I saw him today walking down the street. I now think of him as Sasquatch Man. It made me catch my breath and clutch my heart to see him like this. It made me cry to see the shadow of who he was. I cried for him and for myself, as I miss my old friend.
He is a very large man a little over 6 ft tall and probably weighs 350 lbs. He lumbers down the street, wearing his stocking hat that looks like it belongs to a lumberjack. He has taken to even wearing it with his shorts in the warmer weather. The Birkenstock sandals are always there, as they always have been, come rain or shine.
He walks everywhere now, as his license was taken away. I believe his motorcycle got sold for his and others’ safety. That alone is probably enough to make him want to die. He practically lived on it. You would see him weaving down the street, like a child does on their bicycle, just loving the feel of it.
Quite a unique individual he was. Strong and powerful in many ways. Extremely intelligent, with a very high I.Q., to the point of being almost a crazy genius. He had a very twisted sense of humor, and loved the shock effect it had on people. Folks would either be horrified at his bizarreness or laugh themselves silly. There were plenty who actually hated him, and more who loved him. He could drive you practically insane if he wanted to, by pestering you to death for attention or for drugs when he was out. That was what he always referred to as “The Malaise”. After a 40 year meth addiction, I would imagine it felt like malaise to him.
He is a product of the 60’s. There are many who spent their teens and early twenties dabbling with all kinds of drugs during the 60’s. Not just pot, but L.S.D. (acid) was popular then. It was the Hippie Years and he was no exception, but almost the rule. He lived the bizarre life then in the city. He later moved to the mountains to escape that which he ended up bringing with him. He desired a better place to raise his family and found it.
He changed from City Hippie, to Organic Hippie, to Hippie Journalist and Editor. Later he became a professional in the field of Law. A brilliant, self-taught professional. He was at first scoffed at, then held in high esteem by some, and disdain by others. He was called a maverick and a lunatic. Many reasons were behind all of this. He was a “horse of a different color”. He had heart. He stood up for what he believed to be right and just.
He was right much of the time, but pushed things more than to the limit. He would push them way over the edge. His creativity knew absolutely no bounds. All of this was due not only to his nature, but to the cranked up beast raging inside of him. He was husband, father, friend, philospher, professional, and a drug addict. An amazing man in so many ways. A doomed man in others.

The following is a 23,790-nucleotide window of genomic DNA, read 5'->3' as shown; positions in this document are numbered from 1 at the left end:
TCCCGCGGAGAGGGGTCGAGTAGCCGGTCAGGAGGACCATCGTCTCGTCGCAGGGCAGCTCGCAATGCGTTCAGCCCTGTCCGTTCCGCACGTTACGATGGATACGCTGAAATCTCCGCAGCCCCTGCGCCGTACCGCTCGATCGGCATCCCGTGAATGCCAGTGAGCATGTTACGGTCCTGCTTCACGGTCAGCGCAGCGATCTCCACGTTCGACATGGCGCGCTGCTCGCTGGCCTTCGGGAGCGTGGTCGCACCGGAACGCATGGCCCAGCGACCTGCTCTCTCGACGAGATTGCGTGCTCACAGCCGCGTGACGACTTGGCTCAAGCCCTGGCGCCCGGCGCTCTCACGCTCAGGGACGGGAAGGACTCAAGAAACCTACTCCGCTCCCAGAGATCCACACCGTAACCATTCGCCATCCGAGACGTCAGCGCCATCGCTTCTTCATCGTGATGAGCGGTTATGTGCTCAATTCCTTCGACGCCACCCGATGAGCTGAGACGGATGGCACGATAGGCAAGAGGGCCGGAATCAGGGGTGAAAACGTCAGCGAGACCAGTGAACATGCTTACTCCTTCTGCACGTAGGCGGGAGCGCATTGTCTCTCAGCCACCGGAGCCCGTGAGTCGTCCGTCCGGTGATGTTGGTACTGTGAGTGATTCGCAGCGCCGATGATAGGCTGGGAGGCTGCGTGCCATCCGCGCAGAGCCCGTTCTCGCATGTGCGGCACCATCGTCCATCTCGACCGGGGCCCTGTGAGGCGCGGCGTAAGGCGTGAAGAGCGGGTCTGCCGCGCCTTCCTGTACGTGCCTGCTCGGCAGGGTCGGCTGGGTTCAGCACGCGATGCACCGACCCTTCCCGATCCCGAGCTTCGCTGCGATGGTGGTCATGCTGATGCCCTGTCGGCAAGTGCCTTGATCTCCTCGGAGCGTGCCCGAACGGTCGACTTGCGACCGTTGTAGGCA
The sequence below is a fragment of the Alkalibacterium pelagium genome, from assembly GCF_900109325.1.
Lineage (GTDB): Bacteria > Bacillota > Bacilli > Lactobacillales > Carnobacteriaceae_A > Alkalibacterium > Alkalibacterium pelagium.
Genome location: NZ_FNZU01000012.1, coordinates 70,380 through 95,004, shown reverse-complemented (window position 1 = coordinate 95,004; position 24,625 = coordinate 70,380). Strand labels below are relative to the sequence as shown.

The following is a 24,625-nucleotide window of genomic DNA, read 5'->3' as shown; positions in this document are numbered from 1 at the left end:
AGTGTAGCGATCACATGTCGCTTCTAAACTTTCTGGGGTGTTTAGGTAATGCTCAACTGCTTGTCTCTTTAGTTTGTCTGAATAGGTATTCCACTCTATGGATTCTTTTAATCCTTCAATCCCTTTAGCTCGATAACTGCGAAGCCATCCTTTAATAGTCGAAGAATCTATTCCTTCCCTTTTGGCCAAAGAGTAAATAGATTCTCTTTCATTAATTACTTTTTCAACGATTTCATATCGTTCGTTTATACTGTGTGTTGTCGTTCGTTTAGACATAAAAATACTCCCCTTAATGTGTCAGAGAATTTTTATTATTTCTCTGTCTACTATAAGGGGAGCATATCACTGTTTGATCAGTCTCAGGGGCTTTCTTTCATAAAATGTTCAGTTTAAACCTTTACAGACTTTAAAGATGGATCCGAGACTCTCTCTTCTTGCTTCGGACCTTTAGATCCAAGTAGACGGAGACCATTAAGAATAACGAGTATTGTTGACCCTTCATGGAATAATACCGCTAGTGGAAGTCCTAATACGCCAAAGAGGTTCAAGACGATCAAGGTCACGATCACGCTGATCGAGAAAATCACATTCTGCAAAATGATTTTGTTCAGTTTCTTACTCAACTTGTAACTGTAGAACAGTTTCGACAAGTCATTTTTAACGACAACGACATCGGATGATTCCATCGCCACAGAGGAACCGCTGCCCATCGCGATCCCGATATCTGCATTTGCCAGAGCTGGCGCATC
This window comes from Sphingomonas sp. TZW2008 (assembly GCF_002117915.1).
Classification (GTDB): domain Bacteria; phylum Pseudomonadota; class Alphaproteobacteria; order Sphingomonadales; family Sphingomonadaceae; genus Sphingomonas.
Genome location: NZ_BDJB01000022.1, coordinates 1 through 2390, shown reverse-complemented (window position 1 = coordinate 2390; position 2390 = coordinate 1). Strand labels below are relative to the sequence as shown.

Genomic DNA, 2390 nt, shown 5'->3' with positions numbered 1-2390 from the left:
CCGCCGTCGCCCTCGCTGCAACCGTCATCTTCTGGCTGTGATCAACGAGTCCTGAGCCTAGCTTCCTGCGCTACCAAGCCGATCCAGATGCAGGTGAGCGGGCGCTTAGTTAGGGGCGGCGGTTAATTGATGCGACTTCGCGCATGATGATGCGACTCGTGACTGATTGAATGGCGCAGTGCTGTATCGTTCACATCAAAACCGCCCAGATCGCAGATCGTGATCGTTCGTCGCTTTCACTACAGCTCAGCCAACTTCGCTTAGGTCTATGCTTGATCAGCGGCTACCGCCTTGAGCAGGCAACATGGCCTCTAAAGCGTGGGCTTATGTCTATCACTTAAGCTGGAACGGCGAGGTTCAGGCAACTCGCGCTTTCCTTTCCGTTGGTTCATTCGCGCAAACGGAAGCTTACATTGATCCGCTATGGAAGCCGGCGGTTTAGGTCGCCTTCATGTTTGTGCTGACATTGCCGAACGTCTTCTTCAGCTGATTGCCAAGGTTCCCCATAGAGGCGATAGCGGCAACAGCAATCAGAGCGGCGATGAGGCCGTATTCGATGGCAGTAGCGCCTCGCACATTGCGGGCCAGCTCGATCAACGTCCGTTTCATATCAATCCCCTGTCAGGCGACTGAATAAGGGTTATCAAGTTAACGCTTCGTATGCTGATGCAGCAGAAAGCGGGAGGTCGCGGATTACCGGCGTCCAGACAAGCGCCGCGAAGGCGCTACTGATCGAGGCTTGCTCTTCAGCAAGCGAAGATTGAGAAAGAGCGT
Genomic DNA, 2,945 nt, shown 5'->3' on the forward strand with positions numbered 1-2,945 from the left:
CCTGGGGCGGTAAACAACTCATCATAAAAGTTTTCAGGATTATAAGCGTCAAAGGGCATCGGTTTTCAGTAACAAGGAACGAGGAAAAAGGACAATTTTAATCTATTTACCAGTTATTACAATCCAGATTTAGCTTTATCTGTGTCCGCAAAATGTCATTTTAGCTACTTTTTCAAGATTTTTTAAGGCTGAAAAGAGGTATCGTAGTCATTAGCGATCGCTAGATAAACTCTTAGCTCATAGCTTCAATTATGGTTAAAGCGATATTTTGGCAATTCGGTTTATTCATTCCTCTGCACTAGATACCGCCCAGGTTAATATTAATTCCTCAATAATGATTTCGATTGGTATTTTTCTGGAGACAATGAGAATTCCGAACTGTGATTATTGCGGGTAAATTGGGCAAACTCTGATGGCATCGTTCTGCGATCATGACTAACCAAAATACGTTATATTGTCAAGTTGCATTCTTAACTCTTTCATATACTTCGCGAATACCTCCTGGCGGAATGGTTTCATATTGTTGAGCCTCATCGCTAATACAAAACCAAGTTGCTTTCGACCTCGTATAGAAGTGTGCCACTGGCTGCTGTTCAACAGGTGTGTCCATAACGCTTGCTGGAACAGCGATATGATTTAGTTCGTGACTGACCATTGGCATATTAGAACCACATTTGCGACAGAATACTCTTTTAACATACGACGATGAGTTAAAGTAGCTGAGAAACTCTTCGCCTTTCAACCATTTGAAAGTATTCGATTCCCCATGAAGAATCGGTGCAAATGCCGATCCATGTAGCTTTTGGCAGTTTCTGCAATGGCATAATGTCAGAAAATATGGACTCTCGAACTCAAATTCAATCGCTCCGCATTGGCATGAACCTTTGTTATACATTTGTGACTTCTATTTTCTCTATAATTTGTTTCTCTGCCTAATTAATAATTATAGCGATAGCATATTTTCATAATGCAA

Years went by, with the same behavior continuing. His family felt the ill effects of the drugs raging. His friends felt the effects. His employees felt the effects. His career felt the effect. His mind felt the effects as did his health.
His family life became more and more strained. Love gave way to stress and hopelessness and embarrassment. His relationships at work became more and more strained. Trust and respect gave way to disrespect and embarrassment. His career ended in a hugely scandalous way, devastating his family, his employees and co-workers, his friends and himself.
He was never the same after that, but steadily went downhill. At first his nervousness and devastation were calmed some by tranquilizers. His mind had already been slipping for the past few years. What one would have thought was just early aging and forgetfulness turned out to be dementia. I believe that at least some of the dementia was caused from the holes that the meth had put in his brain over the years.
His drug use and the consequences were not only felt by him, but by his wife, children, grandchildren, friends, and co-workers. The consequences were huge and life changing to all concerned.
Eventually each one dealt with the stress and strain and devastation in his or her own way. We all moved on and left him behind. We left him behind trapped in a body that did not operate in the same way that it had before. The body that now walked similar to “the thorazine shuffle”, as it is known in mental wards. The eyes that did not have the same intelligent light in them as before but looked blankly into the beyond.
Confusion is written on his face. The sadness in those eyes haunts me to this day. The sadness, I believe is a little glimmer of awareness in him that is left. The awareness of all that he has lost. The huge strength and power that he had once exuded is now gone.
Yes, I saw Sasquatch Man today. He used to have another name, but now I cannot make the name fit him anymore as he is a different person. It made me catch my breath again. It made me clutch my heart again, to see him like this. It made me cry once again to see the shadow of who he was. I cried again for him and again for myself, as I will always miss my dear old friend who is no more.